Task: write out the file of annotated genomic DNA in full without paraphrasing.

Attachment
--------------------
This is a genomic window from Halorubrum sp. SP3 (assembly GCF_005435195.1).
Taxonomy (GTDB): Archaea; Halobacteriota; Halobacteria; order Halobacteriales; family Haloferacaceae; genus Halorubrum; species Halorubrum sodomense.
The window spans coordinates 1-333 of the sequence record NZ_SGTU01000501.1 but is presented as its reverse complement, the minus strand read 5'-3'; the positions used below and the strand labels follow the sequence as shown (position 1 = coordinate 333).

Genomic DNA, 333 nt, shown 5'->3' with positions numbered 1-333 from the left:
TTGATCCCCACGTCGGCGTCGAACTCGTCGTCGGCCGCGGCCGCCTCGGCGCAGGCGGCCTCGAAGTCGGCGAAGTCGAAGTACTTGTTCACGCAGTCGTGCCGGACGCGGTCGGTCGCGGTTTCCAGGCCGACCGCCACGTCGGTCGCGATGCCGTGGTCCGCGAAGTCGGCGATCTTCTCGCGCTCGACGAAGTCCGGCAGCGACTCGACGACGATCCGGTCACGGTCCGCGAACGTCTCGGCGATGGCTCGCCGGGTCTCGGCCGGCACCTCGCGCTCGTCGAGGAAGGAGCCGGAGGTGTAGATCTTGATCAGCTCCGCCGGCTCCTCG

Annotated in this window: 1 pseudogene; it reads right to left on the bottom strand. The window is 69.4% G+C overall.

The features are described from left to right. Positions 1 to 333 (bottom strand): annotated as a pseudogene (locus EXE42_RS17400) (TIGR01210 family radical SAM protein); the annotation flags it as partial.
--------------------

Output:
This is a genomic window from Halorubrum sp. SP3 (assembly GCF_005435195.1).
Taxonomy (GTDB): Archaea; Halobacteriota; Halobacteria; order Halobacteriales; family Haloferacaceae; genus Halorubrum; species Halorubrum sodomense.
The window spans coordinates 1-333 of the sequence record NZ_SGTU01000501.1 but is presented as its reverse complement, the minus strand read 5'-3'; the positions used below and the strand labels follow the sequence as shown (position 1 = coordinate 333).

Genomic DNA, 333 nt, shown 5'->3' with positions numbered 1-333 from the left:
TTGATCCCCACGTCGGCGTCGAACTCGTCGTCGGCCGCGGCCGCCTCGGCGCAGGCGGCCTCGAAGTCGGCGAAGTCGAAGTACTTGTTCACGCAGTCGTGCCGGACGCGGTCGGTCGCGGTTTCCAGGCCGACCGCCACGTCGGTCGCGATGCCGTGGTCCGCGAAGTCGGCGATCTTCTCGCGCTCGACGAAGTCCGGCAGCGACTCGACGACGATCCGGTCACGGTCCGCGAACGTCTCGGCGATGGCTCGCCGGGTCTCGGCCGGCACCTCGCGCTCGTCGAGGAAGGAGCCGGAGGTGTAGATCTTGATCAGCTCCGCCGGCTCCTCG

Annotated in this window: 1 pseudogene; it reads right to left on the bottom strand. The window is 69.4% G+C overall.

The features are described from left to right. Positions 1 to 333 (bottom strand): annotated as a pseudogene (locus EXE42_RS17400) (TIGR01210 family radical SAM protein); the annotation flags it as partial.